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Hidden History Unearthed: Cape Ray Family Discovers Centuries-Old Shipwreck




CAPE RAY — An early morning stroll turned into a once-in-a-lifetime discovery for Gordon Blackmore, when he happened upon the remnants of an old shipwreck washed up on the beach. Wanda Blackmore, Gordon’s mother, said it was quite the discovery.


“My son actually stumbled upon it in the wee hours of the morning on Saturday (Jan. 20),” said Blackmore. “Where you come out to go on to the beach in the park, it's right out straight as you walk onto the beach.”


When the whole family went down, they knew it was significant but didn’t want to chance anyone coming down and taking pieces of it away.


“I wouldn't put it on Facebook because I was afraid people would go out and take some things away from it. I thought it was something historical, so I reached out to the Newfoundland archives for it,” said Blackmore. “I didn't hear anything because that was Saturday afternoon. Sunday morning, I sent in the email about the pictures, but now I was talking to the Maritime Archives and they told me to send in the pictures to them and they will try and get someone out, I think, to have a look, and I was talking to the Shipwreck Preservation Society as well. The guy I was talking to, he is actually in with the Archeological Society, so he said that more than likely will be called a historical find or archeological site or whatever it is, but he wanted my son to send in the coordinates and stuff of the site.”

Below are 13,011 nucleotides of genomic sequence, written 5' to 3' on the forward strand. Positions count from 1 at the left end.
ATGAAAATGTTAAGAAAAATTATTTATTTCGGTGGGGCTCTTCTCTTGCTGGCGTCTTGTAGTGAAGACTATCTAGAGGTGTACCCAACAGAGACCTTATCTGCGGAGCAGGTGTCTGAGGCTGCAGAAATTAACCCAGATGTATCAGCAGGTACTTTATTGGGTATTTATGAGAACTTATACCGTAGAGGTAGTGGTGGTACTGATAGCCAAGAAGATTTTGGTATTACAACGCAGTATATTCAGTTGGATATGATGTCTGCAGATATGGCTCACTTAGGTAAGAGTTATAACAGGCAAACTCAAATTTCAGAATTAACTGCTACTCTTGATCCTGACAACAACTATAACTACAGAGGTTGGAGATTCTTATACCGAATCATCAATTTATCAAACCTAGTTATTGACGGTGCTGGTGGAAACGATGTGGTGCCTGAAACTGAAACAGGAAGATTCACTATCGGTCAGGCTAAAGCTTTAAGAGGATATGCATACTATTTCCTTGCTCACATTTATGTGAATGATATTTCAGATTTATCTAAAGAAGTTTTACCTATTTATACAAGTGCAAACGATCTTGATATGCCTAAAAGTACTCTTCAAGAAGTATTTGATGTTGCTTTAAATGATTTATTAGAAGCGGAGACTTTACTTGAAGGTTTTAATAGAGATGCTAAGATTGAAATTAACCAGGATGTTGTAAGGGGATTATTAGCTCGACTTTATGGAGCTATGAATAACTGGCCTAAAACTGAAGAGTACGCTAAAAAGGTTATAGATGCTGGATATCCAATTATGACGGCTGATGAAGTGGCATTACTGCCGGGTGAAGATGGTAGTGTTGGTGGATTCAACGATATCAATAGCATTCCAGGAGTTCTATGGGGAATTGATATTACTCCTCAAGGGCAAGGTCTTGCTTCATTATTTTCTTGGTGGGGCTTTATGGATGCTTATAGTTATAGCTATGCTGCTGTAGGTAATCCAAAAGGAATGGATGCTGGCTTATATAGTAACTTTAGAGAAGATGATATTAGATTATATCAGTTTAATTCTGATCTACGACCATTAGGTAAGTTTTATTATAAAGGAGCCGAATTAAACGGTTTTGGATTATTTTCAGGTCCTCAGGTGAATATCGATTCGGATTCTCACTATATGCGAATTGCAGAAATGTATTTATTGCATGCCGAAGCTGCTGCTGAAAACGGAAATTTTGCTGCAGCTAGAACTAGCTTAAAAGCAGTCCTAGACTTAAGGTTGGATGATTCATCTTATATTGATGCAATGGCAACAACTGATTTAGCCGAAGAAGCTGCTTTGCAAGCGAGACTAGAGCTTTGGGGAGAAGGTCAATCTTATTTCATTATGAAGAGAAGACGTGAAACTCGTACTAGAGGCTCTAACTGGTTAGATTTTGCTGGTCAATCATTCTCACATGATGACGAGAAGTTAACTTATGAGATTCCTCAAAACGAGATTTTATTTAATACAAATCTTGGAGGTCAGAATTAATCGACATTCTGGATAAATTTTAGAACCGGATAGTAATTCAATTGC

Blackmore isn’t sure what kind of vessel the unearthed pieces could be from, but she believes it to be from a much older ship.


“What we saw is all in one area because it looks like the hull of the ship, I would say it’s about 65 ft or so. That's the first time I've seen anything like it. We've got shipwrecks around here, there's a lot of old shipwrecks off the coast here in Cape Ray, but that's the first time I've seen anything like that,” said Blackmore. “I found it interesting because to me it looks like she's put together with wooden dowels. My son was out and stood up on it because you could see it better in low tide, but he went out and stood up onto it because he was kind of curious as to how long it was. So he got up onto the boat and walked out, but it is made with wooden dowels. There's some metal nails there, but they got like square heads onto them.”


She believes the recent storms, like Hurricane Fiona, could have been what uncovered the parts of the ship.